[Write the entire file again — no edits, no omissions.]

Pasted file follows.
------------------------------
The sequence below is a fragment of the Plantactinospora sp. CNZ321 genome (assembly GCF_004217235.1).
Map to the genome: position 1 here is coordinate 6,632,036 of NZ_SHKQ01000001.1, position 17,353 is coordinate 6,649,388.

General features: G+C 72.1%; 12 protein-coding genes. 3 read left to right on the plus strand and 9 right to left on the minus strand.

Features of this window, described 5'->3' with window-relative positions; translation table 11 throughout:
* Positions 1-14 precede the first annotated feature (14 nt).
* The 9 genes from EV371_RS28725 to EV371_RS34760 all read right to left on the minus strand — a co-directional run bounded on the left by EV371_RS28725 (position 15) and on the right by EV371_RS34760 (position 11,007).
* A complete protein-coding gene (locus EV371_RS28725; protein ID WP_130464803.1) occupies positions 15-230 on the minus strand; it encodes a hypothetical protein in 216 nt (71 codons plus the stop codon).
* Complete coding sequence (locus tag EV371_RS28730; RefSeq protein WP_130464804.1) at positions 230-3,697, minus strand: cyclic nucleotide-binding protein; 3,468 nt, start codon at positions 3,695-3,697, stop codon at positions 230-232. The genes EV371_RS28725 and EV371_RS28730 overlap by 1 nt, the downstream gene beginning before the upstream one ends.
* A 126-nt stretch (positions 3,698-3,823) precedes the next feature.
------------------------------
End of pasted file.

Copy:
The sequence below is a fragment of the Plantactinospora sp. CNZ321 genome (assembly GCF_004217235.1).
Map to the genome: position 1 here is coordinate 6,632,036 of NZ_SHKQ01000001.1, position 17,353 is coordinate 6,649,388.

General features: G+C 72.1%; 12 protein-coding genes. 3 read left to right on the plus strand and 9 right to left on the minus strand.

Features of this window, described 5'->3' with window-relative positions; translation table 11 throughout:
* Positions 1-14 precede the first annotated feature (14 nt).
* The 9 genes from EV371_RS28725 to EV371_RS34760 all read right to left on the minus strand — a co-directional run bounded on the left by EV371_RS28725 (position 15) and on the right by EV371_RS34760 (position 11,007).
* A complete protein-coding gene (locus EV371_RS28725; protein ID WP_130464803.1) occupies positions 15-230 on the minus strand; it encodes a hypothetical protein in 216 nt (71 codons plus the stop codon).
* Complete coding sequence (locus tag EV371_RS28730; RefSeq protein WP_130464804.1) at positions 230-3,697, minus strand: cyclic nucleotide-binding protein; 3,468 nt, start codon at positions 3,695-3,697, stop codon at positions 230-232. The genes EV371_RS28725 and EV371_RS28730 overlap by 1 nt, the downstream gene beginning before the upstream one ends.
* A 126-nt stretch (positions 3,698-3,823) precedes the next feature.